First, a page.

Looking SE across Woodridge Village toward Elm Grove and North Kingwood Forest, areas where hundreds of homes flooded badly in 2019 twice. Photo taken May 26, 2021.

Sprint Sand and Clay is a regular contractor for HCFCD. Currently, the company is excavating the massive Cutten Detention Basin near 290, Beltway 8 and Cutten Road.

Posted by Bob Rehak on 7/20/21

1421 Days since Hurricane Harvey

Valley Ranch Med Plaza and Shipping Complexes Planned

The Valley Ranch area in Porter near US 59 and SH 99 is developing rapidly these days. Signorelli Company calls Montgomery County the 18th fastest growing county in the US.

Medical Plaza Site Cleared

The developer has just cleared a 200+ acre site for a medical plaza in this area. Signorelli’s website says, “Envisioned as the ‘place of wellness’ for the region, the Medical District is a visionary mixed-use concept blending healthcare with restaurants, specialty services, hotels, and high-density residential, providing a broad range of health care services, from primary physicians to acute care and every specialist in between.”

Looking SW across US 59 in foreground. Photo taken on 5/3/21 after three inches of rain on April 30 and May 1. This area drains into the White Oak Creek Watershed.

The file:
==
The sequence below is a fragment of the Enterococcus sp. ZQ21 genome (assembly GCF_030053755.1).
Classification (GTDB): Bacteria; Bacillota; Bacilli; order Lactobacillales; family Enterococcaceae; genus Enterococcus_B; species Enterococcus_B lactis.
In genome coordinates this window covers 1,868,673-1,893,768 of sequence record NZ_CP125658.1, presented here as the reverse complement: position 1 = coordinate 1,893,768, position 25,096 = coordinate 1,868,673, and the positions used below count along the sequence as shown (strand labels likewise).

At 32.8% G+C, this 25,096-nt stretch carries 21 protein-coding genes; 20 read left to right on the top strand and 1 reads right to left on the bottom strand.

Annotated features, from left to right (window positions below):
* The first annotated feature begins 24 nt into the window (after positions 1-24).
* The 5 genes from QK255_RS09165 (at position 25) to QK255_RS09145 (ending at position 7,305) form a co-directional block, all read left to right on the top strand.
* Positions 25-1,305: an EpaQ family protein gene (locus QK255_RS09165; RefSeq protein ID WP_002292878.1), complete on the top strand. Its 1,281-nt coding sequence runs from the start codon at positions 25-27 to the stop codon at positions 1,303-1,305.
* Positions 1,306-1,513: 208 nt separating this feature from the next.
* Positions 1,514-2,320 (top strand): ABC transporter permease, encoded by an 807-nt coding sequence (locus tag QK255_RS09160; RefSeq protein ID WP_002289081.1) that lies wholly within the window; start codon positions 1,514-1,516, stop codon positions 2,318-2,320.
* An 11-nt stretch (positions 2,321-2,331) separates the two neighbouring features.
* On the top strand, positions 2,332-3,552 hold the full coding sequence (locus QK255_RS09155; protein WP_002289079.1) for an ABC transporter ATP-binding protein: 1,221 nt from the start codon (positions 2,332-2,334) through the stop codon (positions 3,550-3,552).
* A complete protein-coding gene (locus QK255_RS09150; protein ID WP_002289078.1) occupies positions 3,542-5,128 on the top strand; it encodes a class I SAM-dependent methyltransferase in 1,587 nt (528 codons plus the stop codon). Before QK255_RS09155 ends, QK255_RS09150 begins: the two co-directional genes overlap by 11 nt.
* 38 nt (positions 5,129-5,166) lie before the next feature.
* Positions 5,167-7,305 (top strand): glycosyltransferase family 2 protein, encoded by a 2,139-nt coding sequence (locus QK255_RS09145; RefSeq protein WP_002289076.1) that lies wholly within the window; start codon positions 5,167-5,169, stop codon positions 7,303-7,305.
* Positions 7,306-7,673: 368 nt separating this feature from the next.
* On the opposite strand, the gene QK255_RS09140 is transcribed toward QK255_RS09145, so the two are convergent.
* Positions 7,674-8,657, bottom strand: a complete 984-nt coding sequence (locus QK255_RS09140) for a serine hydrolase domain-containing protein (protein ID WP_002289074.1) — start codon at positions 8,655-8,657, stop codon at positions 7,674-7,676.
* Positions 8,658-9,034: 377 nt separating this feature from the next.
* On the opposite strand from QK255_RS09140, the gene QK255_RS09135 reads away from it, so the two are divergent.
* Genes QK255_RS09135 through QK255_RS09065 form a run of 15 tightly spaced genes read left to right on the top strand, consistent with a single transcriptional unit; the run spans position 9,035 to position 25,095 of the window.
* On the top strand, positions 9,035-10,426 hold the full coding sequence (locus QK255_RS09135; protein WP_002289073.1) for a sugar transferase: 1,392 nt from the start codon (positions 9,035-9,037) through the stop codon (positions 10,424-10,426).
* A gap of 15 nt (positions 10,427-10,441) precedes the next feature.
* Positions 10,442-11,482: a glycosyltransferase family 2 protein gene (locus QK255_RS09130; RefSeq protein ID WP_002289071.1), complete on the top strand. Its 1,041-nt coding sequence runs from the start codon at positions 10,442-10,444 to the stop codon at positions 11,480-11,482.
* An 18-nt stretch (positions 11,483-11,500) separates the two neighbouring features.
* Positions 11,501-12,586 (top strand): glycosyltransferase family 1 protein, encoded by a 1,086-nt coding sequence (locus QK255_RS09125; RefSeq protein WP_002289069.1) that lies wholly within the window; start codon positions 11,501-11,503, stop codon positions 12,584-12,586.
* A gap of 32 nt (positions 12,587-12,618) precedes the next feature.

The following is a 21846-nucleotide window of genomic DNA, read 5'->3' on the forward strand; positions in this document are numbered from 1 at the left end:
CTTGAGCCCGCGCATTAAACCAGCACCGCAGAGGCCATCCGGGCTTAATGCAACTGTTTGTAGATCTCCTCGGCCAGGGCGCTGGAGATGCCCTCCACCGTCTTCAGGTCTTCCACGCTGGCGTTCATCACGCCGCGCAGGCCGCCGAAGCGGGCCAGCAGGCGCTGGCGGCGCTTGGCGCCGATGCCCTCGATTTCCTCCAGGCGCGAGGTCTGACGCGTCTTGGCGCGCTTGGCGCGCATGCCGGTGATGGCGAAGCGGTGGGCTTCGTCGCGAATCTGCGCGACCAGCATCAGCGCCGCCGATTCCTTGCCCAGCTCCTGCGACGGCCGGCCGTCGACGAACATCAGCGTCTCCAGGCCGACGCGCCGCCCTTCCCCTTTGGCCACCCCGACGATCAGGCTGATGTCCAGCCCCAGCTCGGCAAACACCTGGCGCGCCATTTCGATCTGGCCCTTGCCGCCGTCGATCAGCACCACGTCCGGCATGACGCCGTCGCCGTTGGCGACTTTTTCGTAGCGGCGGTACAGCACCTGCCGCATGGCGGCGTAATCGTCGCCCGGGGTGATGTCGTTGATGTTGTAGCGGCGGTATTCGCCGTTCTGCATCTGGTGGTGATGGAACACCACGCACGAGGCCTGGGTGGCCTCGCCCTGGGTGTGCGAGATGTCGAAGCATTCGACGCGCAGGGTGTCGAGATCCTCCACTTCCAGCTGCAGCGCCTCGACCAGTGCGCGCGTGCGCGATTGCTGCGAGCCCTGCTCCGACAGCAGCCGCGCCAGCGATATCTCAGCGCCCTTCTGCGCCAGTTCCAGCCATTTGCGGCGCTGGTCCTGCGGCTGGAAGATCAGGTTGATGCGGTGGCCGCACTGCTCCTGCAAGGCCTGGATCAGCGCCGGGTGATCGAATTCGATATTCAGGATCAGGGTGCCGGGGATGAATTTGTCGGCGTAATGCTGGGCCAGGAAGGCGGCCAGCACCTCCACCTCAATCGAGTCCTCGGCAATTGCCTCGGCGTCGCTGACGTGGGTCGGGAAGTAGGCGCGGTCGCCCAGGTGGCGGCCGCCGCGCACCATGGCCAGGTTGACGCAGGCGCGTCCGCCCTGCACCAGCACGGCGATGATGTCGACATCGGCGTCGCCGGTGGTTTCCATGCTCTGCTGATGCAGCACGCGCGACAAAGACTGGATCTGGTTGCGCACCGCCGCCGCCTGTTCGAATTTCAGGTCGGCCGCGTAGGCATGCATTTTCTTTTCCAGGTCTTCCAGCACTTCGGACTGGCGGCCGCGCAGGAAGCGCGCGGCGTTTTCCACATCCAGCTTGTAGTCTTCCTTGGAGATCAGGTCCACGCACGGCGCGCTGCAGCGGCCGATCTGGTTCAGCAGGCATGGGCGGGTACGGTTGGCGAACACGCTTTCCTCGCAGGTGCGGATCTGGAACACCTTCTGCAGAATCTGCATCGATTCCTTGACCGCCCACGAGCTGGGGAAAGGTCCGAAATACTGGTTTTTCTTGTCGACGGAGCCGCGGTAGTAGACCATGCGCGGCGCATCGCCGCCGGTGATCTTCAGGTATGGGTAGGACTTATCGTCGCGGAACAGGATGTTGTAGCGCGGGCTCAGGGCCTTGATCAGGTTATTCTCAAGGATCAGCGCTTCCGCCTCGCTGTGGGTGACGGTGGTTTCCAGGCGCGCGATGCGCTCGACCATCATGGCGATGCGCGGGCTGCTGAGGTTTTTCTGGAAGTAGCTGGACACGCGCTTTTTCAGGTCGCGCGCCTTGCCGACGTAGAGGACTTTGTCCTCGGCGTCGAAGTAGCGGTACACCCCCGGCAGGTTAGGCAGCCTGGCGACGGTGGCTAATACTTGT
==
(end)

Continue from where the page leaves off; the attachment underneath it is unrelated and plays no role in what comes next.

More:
Detention ponds, both in this picture and the developer’s website seem to be planned for the area back from the freeway. Photo taken 5/3/2021.

The Montgomery County Engineer’s office says it does not yet have construction, drainage plans, or an H&H analysis specifically for the medical plaza property. In response to my FOIA Request, the engineer’s office said, “This is all we have on file at this time.” Their drainage mitigation study they sent me was produced in 2014, long before Atlas 14. That means its runoff calculations are likely 40% short of the current standard. The study also does not isolate this portion of the overall development.

The study concludes, the entire development will have “no impact to adjacent properties” because of the timing of the runoff. Last year, the Montgomery County Engineer tried to get the MoCo Commissions Court to ban hydrograph-timing studies because of their limitations.

It’s unclear at this time whether Signorelli is planning to update its drainage mitigation study and incorporate Atlas-14 standards into its medical plaza drainage.

Amazon Distribution Complex Across Freeway

Right across the freeway from the Valley Ranch medical plaza, Amazon is building a distribution complex.

Looking NNW toward 59 and 99. Right across the freeway from the Signorelli development, a transportation hub is reportedly being built for Amazon. According to Community Impact, the company hopes to open the delivery center this year. Photo taken 5/3/2021.

That green area that snakes its way across 99 and then 59 from the top left to upper right is White Oak Creek. White Oak runs southeast through Porter then joins Taylor Gully and Mills Branch south of the Triple PG Sand Mine near Woodstream Forest. Ultimately, it joins Caney Creek near Dunnam Place and then the East Fork of the San Jacinto. See below.